Context Macbeth Background Macbeth

Context and Background - Macbeth #

The play Macbeth was first performed for King James VI of Scotland also James I of England in 1606. It is based on Raphael Holinshead’s Chronicles of England, Scotland and Ireland dramatising the reign and assassination of the Scottish King Duncan I, in 1040. Duncan had reigned for six years before he was overthrown by one of his generals, Macbeth, who then ruled Scotland from 1040 - 1057 when he was defeated by an English force led by Duncan’s son, Malcolm III.

A helpful article that provides a generalised overview of Macbeth’s sources is Mabillard’s An Analysis of Shakespeare’s Sources for Macbeth found at

The sources she encompasses are:

– Holinshed’s Chronicles

– Boece’s Scotorum Historiae

– Scot’s Discovery of Witchcraft

– King James I Basilicon Doron and Daemonology

– Erasmus’s Colloquia

Mabillard (2000) offers several speculations as to what motivated Shakespeare to appropriate these sources. She goes on to discuss “the dramatic purpose of producing a more exciting story than is found in the sources; the thematic purpose of creating a more complex characterisation of Macbeth; and the political purpose of catering to the beliefs of the reigning monarch, King James the First.”

Scotland, at that time was a primitively feudalistic society. The Rocky Highlands of Scotland were hard, primitive and full of violence. From Holinshead’s history, Shakespeare crafted a story about the usurping of a king’s throne, the ensuing violence and chaos that erupted throughout the kingdom of Scotland changing it from an historical chronicle into a sophisticated classical tragedy.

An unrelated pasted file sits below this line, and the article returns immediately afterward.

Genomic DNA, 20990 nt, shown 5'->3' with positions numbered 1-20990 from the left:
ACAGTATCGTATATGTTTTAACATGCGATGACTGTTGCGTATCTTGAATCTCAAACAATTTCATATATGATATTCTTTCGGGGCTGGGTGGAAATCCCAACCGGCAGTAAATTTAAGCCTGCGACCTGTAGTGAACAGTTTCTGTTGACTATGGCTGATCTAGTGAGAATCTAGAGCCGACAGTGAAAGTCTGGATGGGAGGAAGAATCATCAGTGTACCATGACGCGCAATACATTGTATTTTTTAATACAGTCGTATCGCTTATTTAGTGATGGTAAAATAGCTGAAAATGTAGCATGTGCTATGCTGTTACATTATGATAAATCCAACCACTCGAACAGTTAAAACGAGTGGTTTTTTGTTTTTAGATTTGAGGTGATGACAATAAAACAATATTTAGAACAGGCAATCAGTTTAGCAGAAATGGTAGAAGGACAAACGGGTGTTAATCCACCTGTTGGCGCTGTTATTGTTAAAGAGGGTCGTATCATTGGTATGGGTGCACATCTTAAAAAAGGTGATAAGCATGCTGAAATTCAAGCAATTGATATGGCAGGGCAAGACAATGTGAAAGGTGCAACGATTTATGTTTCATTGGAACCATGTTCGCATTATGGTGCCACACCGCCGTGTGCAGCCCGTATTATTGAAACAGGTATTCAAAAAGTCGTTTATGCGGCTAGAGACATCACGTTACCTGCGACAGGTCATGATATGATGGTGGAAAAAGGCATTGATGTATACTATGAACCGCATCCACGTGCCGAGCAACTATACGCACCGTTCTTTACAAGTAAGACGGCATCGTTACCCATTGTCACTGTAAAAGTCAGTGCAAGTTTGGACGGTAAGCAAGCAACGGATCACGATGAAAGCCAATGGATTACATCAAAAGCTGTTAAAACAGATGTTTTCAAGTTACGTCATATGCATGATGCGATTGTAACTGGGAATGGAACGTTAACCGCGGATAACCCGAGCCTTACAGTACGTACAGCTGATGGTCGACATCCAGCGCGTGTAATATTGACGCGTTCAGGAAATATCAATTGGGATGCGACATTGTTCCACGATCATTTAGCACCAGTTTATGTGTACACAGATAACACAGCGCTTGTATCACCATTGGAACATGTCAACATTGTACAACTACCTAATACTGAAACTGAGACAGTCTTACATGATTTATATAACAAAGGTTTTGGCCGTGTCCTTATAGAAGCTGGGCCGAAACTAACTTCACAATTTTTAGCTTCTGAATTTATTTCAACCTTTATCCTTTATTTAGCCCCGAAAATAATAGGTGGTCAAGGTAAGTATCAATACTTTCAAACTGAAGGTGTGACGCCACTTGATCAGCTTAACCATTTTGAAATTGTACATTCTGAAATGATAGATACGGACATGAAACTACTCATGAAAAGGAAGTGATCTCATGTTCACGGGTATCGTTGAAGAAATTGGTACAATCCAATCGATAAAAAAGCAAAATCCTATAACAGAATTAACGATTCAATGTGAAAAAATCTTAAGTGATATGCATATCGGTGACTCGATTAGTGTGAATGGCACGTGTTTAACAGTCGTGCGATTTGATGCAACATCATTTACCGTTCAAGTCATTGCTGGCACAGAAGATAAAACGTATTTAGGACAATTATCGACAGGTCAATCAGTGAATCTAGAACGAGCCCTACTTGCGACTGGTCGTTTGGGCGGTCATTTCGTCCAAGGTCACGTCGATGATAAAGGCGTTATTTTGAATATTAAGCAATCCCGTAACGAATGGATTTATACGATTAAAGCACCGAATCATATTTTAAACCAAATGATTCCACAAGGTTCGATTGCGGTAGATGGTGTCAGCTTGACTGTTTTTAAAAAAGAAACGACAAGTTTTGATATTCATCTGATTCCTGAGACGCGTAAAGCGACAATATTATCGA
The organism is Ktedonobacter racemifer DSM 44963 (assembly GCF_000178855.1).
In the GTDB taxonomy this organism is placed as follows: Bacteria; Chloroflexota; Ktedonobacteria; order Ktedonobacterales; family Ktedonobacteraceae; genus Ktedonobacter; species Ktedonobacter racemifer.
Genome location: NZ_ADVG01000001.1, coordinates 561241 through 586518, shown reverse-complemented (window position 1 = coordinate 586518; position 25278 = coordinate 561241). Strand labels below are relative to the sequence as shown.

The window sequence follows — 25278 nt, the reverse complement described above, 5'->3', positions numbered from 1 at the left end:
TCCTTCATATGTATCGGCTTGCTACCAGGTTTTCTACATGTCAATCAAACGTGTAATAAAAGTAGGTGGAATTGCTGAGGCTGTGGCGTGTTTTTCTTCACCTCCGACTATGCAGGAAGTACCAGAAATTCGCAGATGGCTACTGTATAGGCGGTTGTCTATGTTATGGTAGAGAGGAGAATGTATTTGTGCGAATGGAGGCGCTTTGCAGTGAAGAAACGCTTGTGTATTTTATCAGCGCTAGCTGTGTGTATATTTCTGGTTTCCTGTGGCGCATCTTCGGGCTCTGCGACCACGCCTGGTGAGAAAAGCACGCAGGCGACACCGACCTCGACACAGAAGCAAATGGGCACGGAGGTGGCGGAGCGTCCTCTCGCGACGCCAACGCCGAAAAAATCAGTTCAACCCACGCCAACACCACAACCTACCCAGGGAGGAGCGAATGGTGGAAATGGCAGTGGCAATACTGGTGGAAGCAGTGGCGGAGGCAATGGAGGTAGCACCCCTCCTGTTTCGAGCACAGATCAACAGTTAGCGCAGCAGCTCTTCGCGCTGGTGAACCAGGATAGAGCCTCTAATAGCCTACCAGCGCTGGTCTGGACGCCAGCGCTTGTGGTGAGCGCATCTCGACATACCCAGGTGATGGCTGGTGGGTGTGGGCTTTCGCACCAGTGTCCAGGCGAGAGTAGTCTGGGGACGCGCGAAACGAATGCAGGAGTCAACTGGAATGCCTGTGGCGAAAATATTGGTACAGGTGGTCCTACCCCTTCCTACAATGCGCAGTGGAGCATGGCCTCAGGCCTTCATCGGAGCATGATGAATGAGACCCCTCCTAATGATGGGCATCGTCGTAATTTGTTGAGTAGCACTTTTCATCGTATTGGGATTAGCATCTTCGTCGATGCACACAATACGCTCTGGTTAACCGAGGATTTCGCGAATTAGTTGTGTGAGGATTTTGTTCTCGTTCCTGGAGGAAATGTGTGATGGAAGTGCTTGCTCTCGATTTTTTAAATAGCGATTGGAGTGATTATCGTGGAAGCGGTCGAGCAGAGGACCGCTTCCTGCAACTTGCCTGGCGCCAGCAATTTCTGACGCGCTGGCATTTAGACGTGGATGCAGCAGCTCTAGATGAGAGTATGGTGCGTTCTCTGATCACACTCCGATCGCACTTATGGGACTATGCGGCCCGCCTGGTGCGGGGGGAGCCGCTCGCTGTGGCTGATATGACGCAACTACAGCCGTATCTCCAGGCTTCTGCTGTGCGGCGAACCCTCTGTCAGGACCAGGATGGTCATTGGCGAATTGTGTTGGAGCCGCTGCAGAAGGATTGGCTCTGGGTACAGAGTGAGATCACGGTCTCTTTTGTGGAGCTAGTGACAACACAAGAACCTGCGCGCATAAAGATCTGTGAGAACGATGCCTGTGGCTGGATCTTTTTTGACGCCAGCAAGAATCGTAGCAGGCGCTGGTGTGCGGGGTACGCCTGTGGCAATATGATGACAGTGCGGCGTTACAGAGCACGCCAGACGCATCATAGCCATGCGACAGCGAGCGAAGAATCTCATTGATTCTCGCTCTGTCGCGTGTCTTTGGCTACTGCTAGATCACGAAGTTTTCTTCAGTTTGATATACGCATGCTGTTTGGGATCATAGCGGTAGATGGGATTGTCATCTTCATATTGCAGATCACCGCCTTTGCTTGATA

In 1603, with the death of Queen Elizabeth, the Lancaster lineage became extinct and Parliament turned to the Stuart line, King James VI of Scotland who became King James I of England. James became ruler of both England and Scotland. James attempted to influence his sons, Prince Henry, Duke of Albany and Charles, Duke of Cornwall, for a Union of England and Scotland. Shakespeare was one of the first to refer to his country as Britain.

The two-fold balls and treble sceptres (4.1) is a reference to the double coronation of James, at Scone and Westminster, and the most overt homage to James in the play. The balls or globes “were the royal insignia which King James bore in right of his double kingship of England and Scotland, and the three sceptres were those of his three kingdoms of England, Scotland and Ireland” (Lilian Winstanley, Macbeth, King Lear and Contemporary History).

Another obvious tribute to James is Malcolm’s reference to the evil (4.3) or scrofula, which James believed he could cure by his touch; a power supposedly inherited from Edward the Confessor.